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Illustration by Jeremy Russell

Media Hoards

Yet another global empire to subjugate you

By Annalee Newitz

BY NOW it seems obvious that the Internet is a political playing field--I had an epiphany about this the other night as I was re-watching the weirdly left-wing movie Real Genius (1985) on some B-grade digital cable channel.

This movie reminded me that cyber-politics are nothing like political politics: there is no voting, no democracy, no big-guy-reaching-out-to-the-masses. There are no states and nations. Instead, the Internet offers us a ceaseless, nuanced confrontation between people who wish to share information, and people who wish to hoard it.

Clearly, AOL represents the hoarders. As you may have noticed, they recently hoarded Time Warner, another conglomeration of people who are known to enjoy hoarding. Therefore it is with the most political of intentions that I offer you the following observation: AOL Time Warner SUCKS ASS.

Not only that, but Dave Cassell was right. Yeah, you know, Dave Cassell--the guy who tries to kick our democratic butts and get us to vote against the AOLization of the universe with his blazingly anti-hoard online newsletter AOLWatch. He succeeded once over a year ago when his 50,000-circulation publication broke a story about AOL selling its members' phone numbers to telemarketers. So many AOL users were outraged by this news that the company was forced to revise its policy.

Dave--who also happens to harbor a strange but unrelated obsession with Mentos--is the closest thing we have to a cyber-politician devoted to information sharing. When I heard the bad news about this week's new global corporate empire, I got Dave on the phone and forced him to talk about why he dreads a future world ruled by AOL.

AOL's recent victory in the marketplace had Dave a little stunned. "It's worth one third of a trillion dollars," he kept saying. "I mean, I can't think in those numbers. What else is a trillion? Are there that many stars in the Alpha Centauri nebula?" Ultimately, his point--as always--had to do with the nerd on the street, the person whose life would never be worth that much money, whose influence would never rattle Wall Street.

"My fear is that we may be reaching a world where the motivating dream of Silicon Valley is gone," Dave mourned. "I mean, that garage-company dream is further out of reach for everyone because the big companies are so big and so entrenched. Can you visualize an AOL killer rising up out of the garages of Silicon Valley anymore?"

Then, as usual, Dave chuckled and made a joke. "What do you get when you cross AOL with Time Warner?"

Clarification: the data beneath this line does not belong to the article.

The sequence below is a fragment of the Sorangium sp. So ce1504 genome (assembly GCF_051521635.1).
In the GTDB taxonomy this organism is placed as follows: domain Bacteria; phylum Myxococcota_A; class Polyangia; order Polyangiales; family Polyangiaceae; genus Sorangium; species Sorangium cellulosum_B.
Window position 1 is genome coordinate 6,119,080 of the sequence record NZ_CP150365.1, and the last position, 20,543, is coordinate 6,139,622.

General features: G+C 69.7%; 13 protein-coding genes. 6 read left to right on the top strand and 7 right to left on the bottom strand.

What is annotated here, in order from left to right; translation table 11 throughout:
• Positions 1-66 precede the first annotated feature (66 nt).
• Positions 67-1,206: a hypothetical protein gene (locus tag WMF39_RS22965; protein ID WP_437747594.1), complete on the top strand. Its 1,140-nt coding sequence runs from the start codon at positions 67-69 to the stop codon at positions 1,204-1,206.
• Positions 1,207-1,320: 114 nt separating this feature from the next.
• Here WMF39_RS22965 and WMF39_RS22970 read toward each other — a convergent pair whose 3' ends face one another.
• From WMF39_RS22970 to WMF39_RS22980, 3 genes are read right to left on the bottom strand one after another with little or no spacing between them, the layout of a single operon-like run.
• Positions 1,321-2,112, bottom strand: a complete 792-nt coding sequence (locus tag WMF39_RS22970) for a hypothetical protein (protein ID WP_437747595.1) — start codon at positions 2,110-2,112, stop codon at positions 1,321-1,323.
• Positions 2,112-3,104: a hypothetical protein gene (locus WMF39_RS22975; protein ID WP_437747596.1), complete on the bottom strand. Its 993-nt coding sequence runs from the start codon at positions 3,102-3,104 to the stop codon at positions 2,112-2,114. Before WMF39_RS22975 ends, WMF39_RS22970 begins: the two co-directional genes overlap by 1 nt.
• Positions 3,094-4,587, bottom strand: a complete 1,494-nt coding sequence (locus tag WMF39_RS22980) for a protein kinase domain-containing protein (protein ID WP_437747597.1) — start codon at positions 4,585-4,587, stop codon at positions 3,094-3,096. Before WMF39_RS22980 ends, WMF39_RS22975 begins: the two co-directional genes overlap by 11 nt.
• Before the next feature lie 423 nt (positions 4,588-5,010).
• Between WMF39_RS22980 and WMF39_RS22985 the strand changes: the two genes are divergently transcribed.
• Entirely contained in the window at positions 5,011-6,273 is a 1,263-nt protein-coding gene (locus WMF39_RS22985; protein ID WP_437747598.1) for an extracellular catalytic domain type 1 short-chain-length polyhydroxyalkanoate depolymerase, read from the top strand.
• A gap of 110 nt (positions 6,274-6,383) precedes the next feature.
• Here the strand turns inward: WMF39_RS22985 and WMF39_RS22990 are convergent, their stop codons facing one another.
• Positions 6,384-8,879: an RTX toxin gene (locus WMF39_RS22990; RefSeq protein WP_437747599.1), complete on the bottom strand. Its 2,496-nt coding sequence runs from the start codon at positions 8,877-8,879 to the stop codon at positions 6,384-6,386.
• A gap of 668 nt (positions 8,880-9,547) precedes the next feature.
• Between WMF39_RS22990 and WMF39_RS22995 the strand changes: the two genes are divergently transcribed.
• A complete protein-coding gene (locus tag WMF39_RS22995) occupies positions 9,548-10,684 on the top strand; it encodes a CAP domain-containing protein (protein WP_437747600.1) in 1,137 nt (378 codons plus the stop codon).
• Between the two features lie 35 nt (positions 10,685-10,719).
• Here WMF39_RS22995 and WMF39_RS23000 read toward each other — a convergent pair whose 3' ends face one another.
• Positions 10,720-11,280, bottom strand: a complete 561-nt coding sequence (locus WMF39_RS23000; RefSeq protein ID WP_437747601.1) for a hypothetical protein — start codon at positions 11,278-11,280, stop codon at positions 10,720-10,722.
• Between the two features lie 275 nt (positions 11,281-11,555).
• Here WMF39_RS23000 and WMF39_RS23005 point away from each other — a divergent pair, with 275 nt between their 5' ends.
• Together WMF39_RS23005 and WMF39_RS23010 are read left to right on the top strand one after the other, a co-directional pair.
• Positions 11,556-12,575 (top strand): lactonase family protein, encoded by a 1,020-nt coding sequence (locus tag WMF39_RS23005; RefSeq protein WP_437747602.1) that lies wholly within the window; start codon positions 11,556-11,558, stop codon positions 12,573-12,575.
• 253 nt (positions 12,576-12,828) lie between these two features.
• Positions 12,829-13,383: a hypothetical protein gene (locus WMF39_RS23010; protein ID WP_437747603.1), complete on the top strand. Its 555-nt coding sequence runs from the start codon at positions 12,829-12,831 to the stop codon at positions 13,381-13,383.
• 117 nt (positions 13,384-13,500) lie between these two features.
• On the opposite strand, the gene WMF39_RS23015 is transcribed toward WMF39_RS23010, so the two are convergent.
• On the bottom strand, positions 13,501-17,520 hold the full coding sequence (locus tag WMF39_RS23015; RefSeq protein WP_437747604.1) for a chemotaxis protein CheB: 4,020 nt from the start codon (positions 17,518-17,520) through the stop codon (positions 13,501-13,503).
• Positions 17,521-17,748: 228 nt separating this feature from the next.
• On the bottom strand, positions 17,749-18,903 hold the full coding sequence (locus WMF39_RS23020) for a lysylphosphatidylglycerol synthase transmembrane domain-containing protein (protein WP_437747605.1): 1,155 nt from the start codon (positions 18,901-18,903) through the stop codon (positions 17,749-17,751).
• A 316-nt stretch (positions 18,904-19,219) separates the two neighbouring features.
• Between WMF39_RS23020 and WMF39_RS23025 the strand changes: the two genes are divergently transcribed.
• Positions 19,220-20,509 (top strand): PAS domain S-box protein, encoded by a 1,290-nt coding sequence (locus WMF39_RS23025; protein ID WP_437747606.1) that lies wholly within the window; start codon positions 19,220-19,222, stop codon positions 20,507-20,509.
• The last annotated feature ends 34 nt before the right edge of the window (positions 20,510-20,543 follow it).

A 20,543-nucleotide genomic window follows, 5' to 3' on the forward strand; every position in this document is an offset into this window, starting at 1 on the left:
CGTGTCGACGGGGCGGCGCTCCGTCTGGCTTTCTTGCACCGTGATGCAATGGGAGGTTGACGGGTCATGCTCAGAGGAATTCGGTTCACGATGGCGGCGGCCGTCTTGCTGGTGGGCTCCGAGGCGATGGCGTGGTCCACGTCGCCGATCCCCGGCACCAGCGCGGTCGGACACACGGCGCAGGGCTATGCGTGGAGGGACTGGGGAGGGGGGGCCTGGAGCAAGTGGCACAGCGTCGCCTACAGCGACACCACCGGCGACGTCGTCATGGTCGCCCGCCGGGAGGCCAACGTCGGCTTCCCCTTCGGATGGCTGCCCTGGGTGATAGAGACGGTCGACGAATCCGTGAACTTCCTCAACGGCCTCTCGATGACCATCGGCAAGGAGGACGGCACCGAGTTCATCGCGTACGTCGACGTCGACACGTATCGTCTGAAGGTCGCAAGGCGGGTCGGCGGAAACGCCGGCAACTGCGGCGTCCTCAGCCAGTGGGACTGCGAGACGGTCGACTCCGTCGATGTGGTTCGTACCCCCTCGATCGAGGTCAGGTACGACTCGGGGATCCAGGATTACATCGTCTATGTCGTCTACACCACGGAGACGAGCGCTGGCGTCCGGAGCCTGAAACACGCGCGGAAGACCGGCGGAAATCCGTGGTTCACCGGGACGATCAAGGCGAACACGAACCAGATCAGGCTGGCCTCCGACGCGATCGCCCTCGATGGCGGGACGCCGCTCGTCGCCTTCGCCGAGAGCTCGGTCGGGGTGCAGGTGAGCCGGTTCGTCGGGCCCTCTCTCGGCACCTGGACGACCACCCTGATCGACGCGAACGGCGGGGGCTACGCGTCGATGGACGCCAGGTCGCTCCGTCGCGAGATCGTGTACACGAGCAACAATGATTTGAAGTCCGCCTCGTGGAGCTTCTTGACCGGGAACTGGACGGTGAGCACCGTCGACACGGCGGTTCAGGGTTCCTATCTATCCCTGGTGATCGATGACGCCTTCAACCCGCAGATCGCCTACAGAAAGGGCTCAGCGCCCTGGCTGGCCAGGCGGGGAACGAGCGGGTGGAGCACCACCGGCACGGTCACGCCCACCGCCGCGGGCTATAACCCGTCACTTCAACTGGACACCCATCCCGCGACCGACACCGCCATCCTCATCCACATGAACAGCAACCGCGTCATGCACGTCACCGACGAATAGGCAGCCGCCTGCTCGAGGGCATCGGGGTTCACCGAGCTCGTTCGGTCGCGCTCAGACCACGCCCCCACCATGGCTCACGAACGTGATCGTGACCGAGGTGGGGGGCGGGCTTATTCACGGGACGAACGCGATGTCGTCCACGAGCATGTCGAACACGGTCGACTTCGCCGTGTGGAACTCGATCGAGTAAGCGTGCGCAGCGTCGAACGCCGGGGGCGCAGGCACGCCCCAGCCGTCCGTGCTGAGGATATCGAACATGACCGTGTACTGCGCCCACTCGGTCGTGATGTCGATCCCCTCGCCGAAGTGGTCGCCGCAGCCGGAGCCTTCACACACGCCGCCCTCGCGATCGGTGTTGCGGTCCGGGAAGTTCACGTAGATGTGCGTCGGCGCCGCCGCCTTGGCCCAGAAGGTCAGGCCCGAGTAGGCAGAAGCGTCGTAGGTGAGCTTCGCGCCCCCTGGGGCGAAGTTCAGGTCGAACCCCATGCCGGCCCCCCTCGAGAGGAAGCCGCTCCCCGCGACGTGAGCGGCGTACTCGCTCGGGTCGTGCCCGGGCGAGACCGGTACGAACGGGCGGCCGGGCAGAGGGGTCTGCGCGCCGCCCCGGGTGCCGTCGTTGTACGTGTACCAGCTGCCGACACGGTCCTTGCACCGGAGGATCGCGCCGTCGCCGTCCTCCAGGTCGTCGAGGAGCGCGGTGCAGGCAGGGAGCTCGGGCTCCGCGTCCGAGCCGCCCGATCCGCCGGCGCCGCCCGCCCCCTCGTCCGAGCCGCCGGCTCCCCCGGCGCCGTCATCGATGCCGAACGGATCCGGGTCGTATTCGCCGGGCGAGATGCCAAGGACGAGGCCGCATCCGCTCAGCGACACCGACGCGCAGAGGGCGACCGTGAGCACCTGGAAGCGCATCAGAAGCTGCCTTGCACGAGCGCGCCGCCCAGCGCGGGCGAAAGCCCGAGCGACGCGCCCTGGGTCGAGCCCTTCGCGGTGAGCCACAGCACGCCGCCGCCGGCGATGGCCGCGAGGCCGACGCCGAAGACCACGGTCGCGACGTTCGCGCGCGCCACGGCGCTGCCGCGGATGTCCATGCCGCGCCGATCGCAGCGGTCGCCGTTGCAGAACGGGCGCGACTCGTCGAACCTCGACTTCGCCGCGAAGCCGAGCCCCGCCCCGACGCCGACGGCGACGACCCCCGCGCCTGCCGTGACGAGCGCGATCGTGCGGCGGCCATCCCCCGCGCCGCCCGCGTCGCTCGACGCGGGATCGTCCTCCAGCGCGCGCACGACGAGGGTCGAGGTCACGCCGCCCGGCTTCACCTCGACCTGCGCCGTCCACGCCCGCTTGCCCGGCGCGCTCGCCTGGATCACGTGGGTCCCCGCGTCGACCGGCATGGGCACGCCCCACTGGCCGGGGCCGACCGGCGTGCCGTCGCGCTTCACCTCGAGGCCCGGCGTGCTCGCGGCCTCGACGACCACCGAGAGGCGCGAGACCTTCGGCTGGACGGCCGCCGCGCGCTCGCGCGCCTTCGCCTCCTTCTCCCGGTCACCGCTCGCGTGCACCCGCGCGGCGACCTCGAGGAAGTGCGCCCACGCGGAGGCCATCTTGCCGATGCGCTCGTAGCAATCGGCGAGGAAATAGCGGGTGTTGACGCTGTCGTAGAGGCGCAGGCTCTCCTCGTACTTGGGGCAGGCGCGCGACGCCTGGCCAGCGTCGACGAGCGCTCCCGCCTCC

"What?" I asked.

"AOL."

For a few minutes we reminisced about the old days of AOL when it bought the all-but-forgotten Internet service GNN in 1995. Although they promised to keep GNN alive, AOL suddenly changed its mind when they switched to flat-rate pricing--overnight, they transformed every GNN account into an AOL account without notifying subscribers. It's that kind of coercive corporate policy that makes people like Dave justifiably suspicious of AOL.

"I wonder now if AOL can be stopped," he mused. "It's like they're immortal, a fact of the landscape. If the 20th century was the American century, the 21st century will be the America Online century."

"That's interesting," I said.

"Hey, maybe I should put that in my column for Slashdot!" Dave enthused, always planning his next political screed, his next exhortation to the tired, huddled online masses.

I wondered what his biggest disappointment was when he heard about the mega-merger. "I'm sad about the online world because it's a place where you can get a future buzz when you imagine possibilities. It's not just about what's happening, but what will happen," he explained. "Every day, you're at a fork in the road, and I'm concerned about what happens at the fork in the road where we follow a path that AOL dominates."

Laughing again, Dave answered his own question sardonically. "Maybe this means that now you can get a busy signal from cable."

Or maybe it means that we live in a world where yet another thing has been taken away from your average geek, hoarded by marketers and slicks who sell their culture rather than sharing it.


Annalee Newitz (tabloid@jps.net) is a surly media nerd who knows where to stick those "free 15 hours" AOL disks.

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From the January 27-February 2, 2000 issue of Metro, Silicon Valley's Weekly Newspaper.

Copyright © 1999 Metro Publishing Inc. Metroactive is affiliated with the Boulevards Network.

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